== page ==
First, this rumor was initially cited in the late 1980s because of the confusion between MDMA and MPTP. One of the reasons that Parkinson's is associated in people's minds with "designer drugs" is that in the mid 1980s, a toxic contaminant in a batch of a synthetic analog of Demerol caused massive dopamine-system damage to the users unfortunate enough to try it. Many users started having Parkinson's symptoms and the US Congress rushed to pass the Analogue Drug Laws partially as a result of the media frenzy surrounding this tragedy. The contaminant is called MPTP and more information about this can be found in the Erowid MPTP Vault.

    Second, in 1999 the first medical case report of an ecstasy user developing Parkinson's symptoms was reported by Mintzer. Following this case report, there were two additional case reports of ecstasy users who developed Parkinson's-like symptoms (Kuniyoshi 2003, O'Suilleabhain 2003) but none of the reports included any evidence of causal connection. The difficulty here is that there are literally tens of millions of ecstasy users in the U.S. alone, most of them young, and simply finding a small number of these who develop a rare disease cannot be assumed to indicate a causal relationship between the behavior and the disease. This also does not mean there is no connection, simply that it remains very speculative.

    Third, in a paper published in 2002 in the prestigous journal Science, one of the key ecstasy brain damage researchers, George Ricaurte, reported that "a single dose of ecstasy" could cause Parkinson's. This 'fact' was trumpeted by virtually every news outlet in the U.S. and was big news. Unfortunately for Dr. Ricaurte, it was soon discovered that he had accidentally given the monkeys methamphetamine instead of MDMA and methamphetamine is a known dopamine neurotoxin. It is important to note, however, that methamphetamine has NOT been found to cause Parkinson's disease, further damaging Ricaurte's credibility. For more information about this, see Major Error in Ecstasy Research, by Erowid.

    For an overview of this issue, please see the 2003 paper by Kish: What Is the Evidence That Ecstasy (MDMA) Can Cause Parkinson's Disease?.

Analogues and related compounds:

MDMA has several chemical "cousins" which have different effects. PIHKAL is an excellent reference to find out about them. Briefly, here are descriptions of some of the more common ones:

    MDA (3,4-methylenedioxyamphetamine):
    MDA was popular for a while during the 70s, when it was known as the 'Love Drug' (a nickname sometimes associated with MDMA as well). It is similar to MDMA in its effects, but is slightly more stimulating. It has been shown in laboratory studies to be approximately twice as neurotoxic as MDMA, though in some 30 years of human use, case reports do not suggest that it has caused behavioral or psychological problems.

    MDE or MDEA (N-ethyl-methylendioxyamphetamine):
    Commonly called "Eve" (if MDMA is "Adam", MDE is "Eve", get it?), MDE is similar to MDMA, though it seems to turn the subject inwards and invite less communication than does MDMA, though in some

    MMDA (3-methoxy-4,5-methylenedioxyamphetamine):
    Often confused with the similarly-named but chemically different MDMA. MMDA is reported to generate interesting, closed-eye hallucinations - "brain movies", or conscious dreams.

    MBDB (N-methyl-1-(1,3-benzodioxol-5-yl)-2-butanamine):
    Differs structurally from MDMA only by the addition of an extra carbon to the MDMA chain. Effects are similar to MDA.

References and Related Reading:

Adamson, Sophia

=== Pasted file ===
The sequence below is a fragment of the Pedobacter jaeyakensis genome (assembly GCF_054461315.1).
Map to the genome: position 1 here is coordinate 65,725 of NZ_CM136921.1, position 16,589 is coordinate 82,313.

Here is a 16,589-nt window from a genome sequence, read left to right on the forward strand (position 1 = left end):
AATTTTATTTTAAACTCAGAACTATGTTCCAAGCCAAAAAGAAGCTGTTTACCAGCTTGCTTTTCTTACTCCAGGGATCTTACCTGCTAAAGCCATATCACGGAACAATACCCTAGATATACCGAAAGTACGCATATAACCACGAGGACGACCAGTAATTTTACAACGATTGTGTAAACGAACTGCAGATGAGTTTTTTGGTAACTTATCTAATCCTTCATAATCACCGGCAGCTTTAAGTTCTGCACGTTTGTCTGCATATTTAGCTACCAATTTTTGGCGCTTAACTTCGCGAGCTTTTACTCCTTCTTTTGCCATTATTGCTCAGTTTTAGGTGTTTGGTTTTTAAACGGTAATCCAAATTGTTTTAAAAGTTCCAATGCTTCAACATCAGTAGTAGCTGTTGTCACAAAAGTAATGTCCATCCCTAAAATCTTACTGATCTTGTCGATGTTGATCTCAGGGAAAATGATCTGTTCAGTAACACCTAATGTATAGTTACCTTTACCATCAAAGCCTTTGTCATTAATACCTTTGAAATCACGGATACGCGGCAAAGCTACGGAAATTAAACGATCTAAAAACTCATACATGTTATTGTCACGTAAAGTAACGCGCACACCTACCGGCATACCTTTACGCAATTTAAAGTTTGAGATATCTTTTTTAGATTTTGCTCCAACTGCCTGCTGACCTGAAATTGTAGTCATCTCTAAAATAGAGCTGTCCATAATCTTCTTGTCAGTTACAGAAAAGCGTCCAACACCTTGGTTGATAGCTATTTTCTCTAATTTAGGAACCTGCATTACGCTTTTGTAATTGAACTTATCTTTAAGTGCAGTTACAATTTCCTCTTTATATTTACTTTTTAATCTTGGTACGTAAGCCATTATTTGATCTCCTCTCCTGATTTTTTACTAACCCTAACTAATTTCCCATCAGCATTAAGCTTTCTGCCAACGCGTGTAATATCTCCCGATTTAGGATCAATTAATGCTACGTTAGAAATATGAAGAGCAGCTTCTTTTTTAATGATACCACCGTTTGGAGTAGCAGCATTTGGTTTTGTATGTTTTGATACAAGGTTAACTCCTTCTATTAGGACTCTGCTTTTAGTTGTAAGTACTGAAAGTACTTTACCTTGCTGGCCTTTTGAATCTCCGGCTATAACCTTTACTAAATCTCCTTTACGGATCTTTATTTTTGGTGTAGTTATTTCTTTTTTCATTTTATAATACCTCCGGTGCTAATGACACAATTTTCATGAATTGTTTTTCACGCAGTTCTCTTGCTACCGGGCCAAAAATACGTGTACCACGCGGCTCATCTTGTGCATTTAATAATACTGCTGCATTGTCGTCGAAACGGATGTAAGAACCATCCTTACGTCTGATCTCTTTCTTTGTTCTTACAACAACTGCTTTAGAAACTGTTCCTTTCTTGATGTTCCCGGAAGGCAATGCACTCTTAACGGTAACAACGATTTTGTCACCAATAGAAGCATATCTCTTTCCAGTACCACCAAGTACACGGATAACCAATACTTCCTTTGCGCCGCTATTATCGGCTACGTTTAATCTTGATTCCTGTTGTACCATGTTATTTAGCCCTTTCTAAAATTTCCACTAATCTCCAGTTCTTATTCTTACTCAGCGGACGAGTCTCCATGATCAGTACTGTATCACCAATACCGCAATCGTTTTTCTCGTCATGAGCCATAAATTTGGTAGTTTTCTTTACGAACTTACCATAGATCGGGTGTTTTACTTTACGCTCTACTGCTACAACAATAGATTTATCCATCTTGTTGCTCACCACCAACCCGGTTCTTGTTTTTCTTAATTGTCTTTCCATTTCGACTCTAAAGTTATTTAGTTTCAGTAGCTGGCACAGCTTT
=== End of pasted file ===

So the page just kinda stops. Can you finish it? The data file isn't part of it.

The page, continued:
Through the Gateway of the Heart.
Four Trees Publications, San Francisco, 1985. 197 pages.
A collection of stories about drug experiences, primarily with MDMA, and also with 2C-B and other psychedelics, typically taken with MDMA.

Beck, J. and Marsha Rosenbaum.
In Pursuit of Ecstasy.
SUNY Press, 1994.

Del Cason, TA.
"An Evaluation of the Potential for Clandestine Manufacture of 3,4-Methylenedioxyamphetamine (MDA) and Analogs and Homologs."
Journal of Forensic Sciences. Vol 35(3):675-697, May 1990.
Synthesis of MDMA and related chemicals.

Eisner, Bruce
Ecstacy: the MDMA Story.
Ronin Publishing, inc. Box 1035 Berkeley, CA 94701, 1989 (revised 1993). 228 pages.

Naranjo, Claudio
The Healing Journey: New Approaches to Consciousness.
Published by Random House (paperback: Ballentine), 1973. 197 pages.
Accounts of groundbreaking therapeutic uses of MDA, MMDA, Harmaline, and Ibogaine.

Peroutka, SJ, ed.
Ecstasy: The Clinical, Pharmacological and Nerotoxicological Effects of the Drug MDMA.
Kluwer Academic Publishers, 1990.
A collection of authorititative papers on nearly every aspect of MDMA.

Saunders, Nicholas.
Ecstasy: Dance, Trance & Transformation
E for Ecstasy
Published by N. Saunders, 14 Neal's Yard, London WC2H 0DP England, 1993. 318 pages.
Full overview of MDMA, also includes the latest version of Alexander Shulgin's MDMA bibliography. Extensive references with summaries.
Shulgin, Alexander
"The Background and Chemistry of MDMA."
Journal of Psychoactive Drugs. Vol 18(4):291-304, Oct-Dec 1986.
"Suggested entrypoint in the literature to the history, chemistry and controversy surrounding MDMA - a FAQish document," says lamontg.

Shulgin, Alexander, Sargent, and C.Naranjo. 1967.
"The chemistry and psychopharmacology of nutmeg and of several related phenylisopropylamines."
In D.H. Efron [ed.]: Ethnopharmacologic search for psychoactive drugs. U. S. Dept. of H. E. W., Public Health Service Publication No. 1645. Pp. 202-214. Discussion: ibid. pp. 223-229. 49

Shulgin, Alexander and Ann
PIHKAL: A Chemical Love Story. (online)
Transform Press, Box 13675, Berkeley, CA 94701, 1991. 1008 pages.
The first part of this book contains autobiographical accounts of the Shulgins' life history and experiments with psychoactive drugs. The second part describes the synthesis, dosage and effects of 179 different compounds in the phenethylamine family, including MDMA and several of its analogues.


MAPS (Multidisciplinary Association for Psychedelic Studies)


Revision History #
  • v1.0 - 1994 - Jon M. Taylor and others.
  • v1.1 - Feb 2009 - Erowid - Nature of updates not recorded.
  • v1.2 - Sep 2017 - Erowid - Updated translation section, added revision history, deleted out-of-date address.